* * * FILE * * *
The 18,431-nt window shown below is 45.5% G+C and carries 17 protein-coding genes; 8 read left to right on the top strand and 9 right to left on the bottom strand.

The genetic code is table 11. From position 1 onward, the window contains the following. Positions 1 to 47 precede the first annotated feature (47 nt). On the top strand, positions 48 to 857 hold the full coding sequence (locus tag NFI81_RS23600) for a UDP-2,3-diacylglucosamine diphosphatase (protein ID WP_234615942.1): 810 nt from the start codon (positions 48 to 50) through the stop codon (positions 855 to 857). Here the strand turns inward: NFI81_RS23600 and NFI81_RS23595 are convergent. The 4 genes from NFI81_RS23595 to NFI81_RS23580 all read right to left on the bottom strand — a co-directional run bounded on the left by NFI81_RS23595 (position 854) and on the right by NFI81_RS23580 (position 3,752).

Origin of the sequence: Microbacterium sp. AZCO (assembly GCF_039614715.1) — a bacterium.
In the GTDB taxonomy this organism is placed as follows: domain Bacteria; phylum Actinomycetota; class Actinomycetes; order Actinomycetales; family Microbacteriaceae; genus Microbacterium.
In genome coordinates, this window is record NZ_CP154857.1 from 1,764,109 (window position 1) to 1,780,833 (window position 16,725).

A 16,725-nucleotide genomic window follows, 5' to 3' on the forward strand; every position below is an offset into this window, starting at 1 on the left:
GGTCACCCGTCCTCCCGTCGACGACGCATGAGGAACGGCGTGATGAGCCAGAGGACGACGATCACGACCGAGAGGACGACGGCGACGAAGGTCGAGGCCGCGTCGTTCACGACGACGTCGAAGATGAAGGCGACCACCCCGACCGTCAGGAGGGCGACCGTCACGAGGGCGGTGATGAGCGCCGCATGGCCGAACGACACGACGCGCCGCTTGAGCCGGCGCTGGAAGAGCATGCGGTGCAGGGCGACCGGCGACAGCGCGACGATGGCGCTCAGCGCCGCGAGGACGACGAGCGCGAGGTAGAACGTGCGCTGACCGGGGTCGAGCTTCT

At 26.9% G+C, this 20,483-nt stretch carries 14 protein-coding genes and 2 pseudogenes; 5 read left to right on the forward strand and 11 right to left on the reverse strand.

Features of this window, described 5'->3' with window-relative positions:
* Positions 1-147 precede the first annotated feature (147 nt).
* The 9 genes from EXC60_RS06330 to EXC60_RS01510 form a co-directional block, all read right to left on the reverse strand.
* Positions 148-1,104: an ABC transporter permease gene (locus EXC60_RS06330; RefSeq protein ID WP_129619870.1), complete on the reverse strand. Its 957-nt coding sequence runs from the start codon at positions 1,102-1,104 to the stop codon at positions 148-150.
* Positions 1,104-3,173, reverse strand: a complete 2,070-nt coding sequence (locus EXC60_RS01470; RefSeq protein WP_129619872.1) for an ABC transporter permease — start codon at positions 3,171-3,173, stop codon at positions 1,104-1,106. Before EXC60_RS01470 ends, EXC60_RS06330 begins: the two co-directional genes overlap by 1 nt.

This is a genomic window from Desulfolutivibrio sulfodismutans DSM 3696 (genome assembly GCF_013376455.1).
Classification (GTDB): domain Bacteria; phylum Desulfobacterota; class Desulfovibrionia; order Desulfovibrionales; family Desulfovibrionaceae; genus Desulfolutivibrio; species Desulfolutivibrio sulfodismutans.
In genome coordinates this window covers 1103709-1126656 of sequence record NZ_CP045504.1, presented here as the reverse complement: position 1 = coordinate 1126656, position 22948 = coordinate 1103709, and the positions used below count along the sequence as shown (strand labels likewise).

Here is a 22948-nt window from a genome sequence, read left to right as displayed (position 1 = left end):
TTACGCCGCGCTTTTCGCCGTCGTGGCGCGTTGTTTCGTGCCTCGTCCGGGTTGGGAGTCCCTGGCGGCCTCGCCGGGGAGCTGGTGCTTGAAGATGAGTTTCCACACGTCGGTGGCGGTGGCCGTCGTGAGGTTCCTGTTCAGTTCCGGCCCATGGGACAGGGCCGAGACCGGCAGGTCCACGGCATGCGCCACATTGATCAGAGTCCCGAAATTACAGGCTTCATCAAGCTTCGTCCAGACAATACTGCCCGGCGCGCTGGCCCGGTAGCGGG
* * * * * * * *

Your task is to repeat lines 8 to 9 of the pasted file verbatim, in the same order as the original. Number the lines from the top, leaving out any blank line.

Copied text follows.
At 26.9% G+C, this 20,483-nt stretch carries 14 protein-coding genes and 2 pseudogenes; 5 read left to right on the forward strand and 11 right to left on the reverse strand.

Features of this window, described 5'->3' with window-relative positions: